Voice of the Industry

Regtech M&As. Taking on the global war of money laundering

Tuesday 9 August 2022 09:50 CET | Editor: Raluca Ochiana | Voice of the industry

The Paypers explores what drives investments and M&As in regtechs and fraud prevention companies.


An internationally-recognised thought leader in digital identity and financial services, UK-based, holds a speech for the Colombia Fintech Association. The payment is blocked when the organisers try to pay him, though both parties are respected entities.

Bradford jeweller, Fowler Oldfield’s predicted annual turnover was GBP 15 million when first taken on as a client by NatWest in 2011. However, over the next five years, Oldfield deposited GBP 365 million with the bank, including GBP 264 million in cash, some of which were brought into a branch in bin bags. 

Therefore, it seems that law-abiding citizens are getting blocked from accessing the financial services system, while nefarious actors such as terrorists, money launderers, drug dealers, or corrupt politicians are getting inside. How is this happening? The money laundering/terrorist financing regime is virtually non-effective in disrupting illicit finances and serious crime, with the Financial Action Task Force (FATF) identification guidelines and practices resulting in a ‘largely bureaucratic’ process that does not guarantee that identity fraud will be prevented effectively. Moreover, the current enterprise-wide risk assessment is too prescriptive and less agile than is required in the current business environment. 

On the other hand, compliance costs for banks and other businesses could be more than 100 times higher than the amount of laundered loot seized and it has been found that worldwide spending on AML and Sanctions compliance by financial institutions exceeds USD 180 bln annually. In Britain for instance, the authorities have received more than 50,000 reports of potential misuse of its ‘Bounce Back Loans’ and furlough schemes.

We cannot conclude but quote financial-crime expert Ronald Pol that the global AML system could be ‘the world’s least effective policy experiment’.

But not all is gloom and doom. At the other end of the spectrum, we are living in a world of data science, machine learning, and artificial intelligence (AI) that could detect any anomaly in real-time. Digital KYC and AML solutions can automate processes and eliminate manual and paperwork. Plus, they enable businesses to establish customer identities, categorise them by risk profile, and monitor their transactional behaviour for suspicious activity before nefarious actors can convert illegal funds or move them into the legitimate financial system. By coupling these solutions with expertise coming from skilled financial crime fighters, dedicated associations, private and public partnerships, as well as numerous regtechs that have started to take seriously on illicit finance, we could create a faster, more cost-effective, and more transparent approach to our global AML system.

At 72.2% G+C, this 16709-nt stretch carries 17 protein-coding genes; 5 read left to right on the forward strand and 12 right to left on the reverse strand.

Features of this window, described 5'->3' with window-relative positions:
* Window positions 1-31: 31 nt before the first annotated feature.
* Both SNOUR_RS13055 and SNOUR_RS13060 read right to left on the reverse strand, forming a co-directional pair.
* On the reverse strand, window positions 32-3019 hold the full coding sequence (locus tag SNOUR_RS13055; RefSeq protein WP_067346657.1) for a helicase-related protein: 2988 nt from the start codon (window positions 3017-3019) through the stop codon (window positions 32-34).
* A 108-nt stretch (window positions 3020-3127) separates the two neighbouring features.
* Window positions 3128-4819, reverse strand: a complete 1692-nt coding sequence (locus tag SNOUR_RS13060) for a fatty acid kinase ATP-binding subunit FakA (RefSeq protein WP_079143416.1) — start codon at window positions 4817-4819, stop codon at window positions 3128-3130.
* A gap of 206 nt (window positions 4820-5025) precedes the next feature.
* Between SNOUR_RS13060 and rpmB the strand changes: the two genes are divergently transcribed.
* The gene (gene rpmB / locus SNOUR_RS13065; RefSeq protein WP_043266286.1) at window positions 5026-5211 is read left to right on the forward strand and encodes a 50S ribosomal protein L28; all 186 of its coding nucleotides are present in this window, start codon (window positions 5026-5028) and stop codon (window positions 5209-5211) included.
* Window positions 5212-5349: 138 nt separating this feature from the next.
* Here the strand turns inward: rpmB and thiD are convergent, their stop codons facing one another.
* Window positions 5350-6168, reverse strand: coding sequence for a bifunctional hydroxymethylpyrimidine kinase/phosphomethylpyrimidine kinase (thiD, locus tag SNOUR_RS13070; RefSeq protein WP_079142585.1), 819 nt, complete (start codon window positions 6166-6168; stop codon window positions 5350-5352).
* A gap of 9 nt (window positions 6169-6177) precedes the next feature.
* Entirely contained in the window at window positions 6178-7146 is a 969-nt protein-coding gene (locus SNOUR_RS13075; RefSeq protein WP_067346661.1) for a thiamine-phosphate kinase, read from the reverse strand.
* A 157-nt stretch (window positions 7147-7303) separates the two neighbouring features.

As regtechs and fraud prevention companies play a crucial role in fighting financial crime, it makes a lot of sense to discuss what happened in this space in 2021 and try to envisage what is coming up next. So, let's discuss the reasoning behind these investments, what were some of these investments, M&As, and hot companies to watch out for in different geographies – Europe, Americas, and Asia.

Regtech (regulatory technology) investment more than doubled in 2021

Investment in the regtech sector more than doubled year on year to hit USD 18.9 billion in 2021, beating the previous high of USD 7.8 bln set in 2020. The huge investment growth was driven by 61 deals valued at USD 100 million or more, compared to just 24 such transactions recorded in 2020. The biggest deal so far in 2021, in terms of companies servicing the financial sector, was completed by US-based identity platform Acuant, bought by UK-based fraud prevention company GBG for USD 736 million to expand into the US.

What drives investments and M&As in regtechs and fraud prevention companies?

1. Taking advantage of the new complex regulations – remote KYC, GDPR, data privacy, etc.

Customers who reported a better-than-expected compliance onboarding experience were much more likely to remain loyal, according to RegTech Associates, a UK-based research company. This enhanced experience of compliance onboarding leads customers more likely to recommend their provider, more likely to buy more products, less likely to make a complaint, and also less likely to switch providers.

2. Adoption of digital channels and rise of virtual KYC that demand new technology.

92% of firms said that the pandemic has positively impacted the adoption of cloud-based products, according to a survey conducted by ClauseMatch. The most dominant trend throughout the pandemic was the increase in remote compliance, with 92% of organisations shifting to a remote working model during the pandemic. Because of this, many employees have turned to unmonitored communication apps such as WhatsApp to share sensitive information. Plus, the pandemic has caused a rise in virtual Know Your Customer (KYC) checks.

3. Increased use of AI to fight fraud, while solving and bringing efficiency to outdated compliance processes – hence partnering with an AI provider.

A recent blog post by OneSpan has underlined five key trends that the industry should watch out for in 2022 in the security and fraud detection space and why they will be important. Besides the growth of digital identity initiatives and keeping an eye on security measures and fraud prevention for embedded finance offerings, the final trend outlined by OneSpan is that AI will lead the regulatory agenda in 2022. One of their surveys revealed that 32% of FIs are putting AI in place to comply with regulations, implying that policies and legislation about the use of AI will lead to regulations in 2022 and beyond.